Is Malcolm Gladwell’s “Outliers” right that genius is all about hard work?


Not when it comes to chess:

Learners acquire expertise at different rates and reach different peak performance levels. Key questions arise regarding what patterns of individual differences in expertise development occur and whether innate talent affects such development. International chess is a good test domain for both issues, because it has objective performance measures, actual practice measures (number of games), longitudinal population data, and minimal gatekeeper influence. Players’ expertise development typically follows either a logarithmic or a power-function curve, approaching asymptote by around 750 games. A comparison of eventual top players and other eventually well-practiced players typically reveals a performance difference at domain entry, which widens progressively with practice and then stays large and constant. The data show various correlated signs of apparent greater natural talent in eventual top players: precocity (indexed by entering the domain and gaining the grandmaster title much younger on average), faster acquisition of expertise (indexed by fewer years and games needed to gain the grandmaster title from domain entry), and a higher peak performance level after extensive actual practice. A factor analysis found evidence for an underlying natural talent factor that constrains ultimate performance level.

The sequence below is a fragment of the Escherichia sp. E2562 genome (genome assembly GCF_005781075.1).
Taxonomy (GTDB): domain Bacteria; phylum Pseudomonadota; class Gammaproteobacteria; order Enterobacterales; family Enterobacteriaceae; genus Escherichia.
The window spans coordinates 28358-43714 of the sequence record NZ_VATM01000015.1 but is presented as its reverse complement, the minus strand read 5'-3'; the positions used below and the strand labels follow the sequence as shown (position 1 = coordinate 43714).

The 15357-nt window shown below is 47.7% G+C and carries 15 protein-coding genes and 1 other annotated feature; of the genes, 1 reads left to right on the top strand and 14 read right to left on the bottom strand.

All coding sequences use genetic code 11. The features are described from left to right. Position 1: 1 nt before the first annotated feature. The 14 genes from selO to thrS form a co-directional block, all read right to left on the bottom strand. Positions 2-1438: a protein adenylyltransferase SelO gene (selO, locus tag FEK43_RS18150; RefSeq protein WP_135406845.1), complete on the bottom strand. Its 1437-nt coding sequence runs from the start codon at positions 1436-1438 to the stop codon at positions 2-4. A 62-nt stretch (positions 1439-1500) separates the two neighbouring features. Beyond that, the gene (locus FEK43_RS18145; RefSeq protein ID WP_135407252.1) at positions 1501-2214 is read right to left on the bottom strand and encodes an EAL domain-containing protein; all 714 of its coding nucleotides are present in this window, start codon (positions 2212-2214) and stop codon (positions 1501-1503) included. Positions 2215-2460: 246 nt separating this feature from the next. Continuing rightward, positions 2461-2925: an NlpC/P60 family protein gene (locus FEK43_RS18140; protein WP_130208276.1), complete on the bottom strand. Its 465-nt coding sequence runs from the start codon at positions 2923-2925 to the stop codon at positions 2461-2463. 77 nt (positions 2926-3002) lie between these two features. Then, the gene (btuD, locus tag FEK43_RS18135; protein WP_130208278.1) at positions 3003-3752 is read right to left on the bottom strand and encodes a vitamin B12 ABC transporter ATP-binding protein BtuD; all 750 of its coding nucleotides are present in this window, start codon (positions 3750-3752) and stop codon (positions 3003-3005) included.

Source: “Individual differences in expertise development over decades in a complex intellectual domain” from Memory & Cognition

Gladwell’s book “Outliers” is here. He also wrote the bestseller “Blink.”

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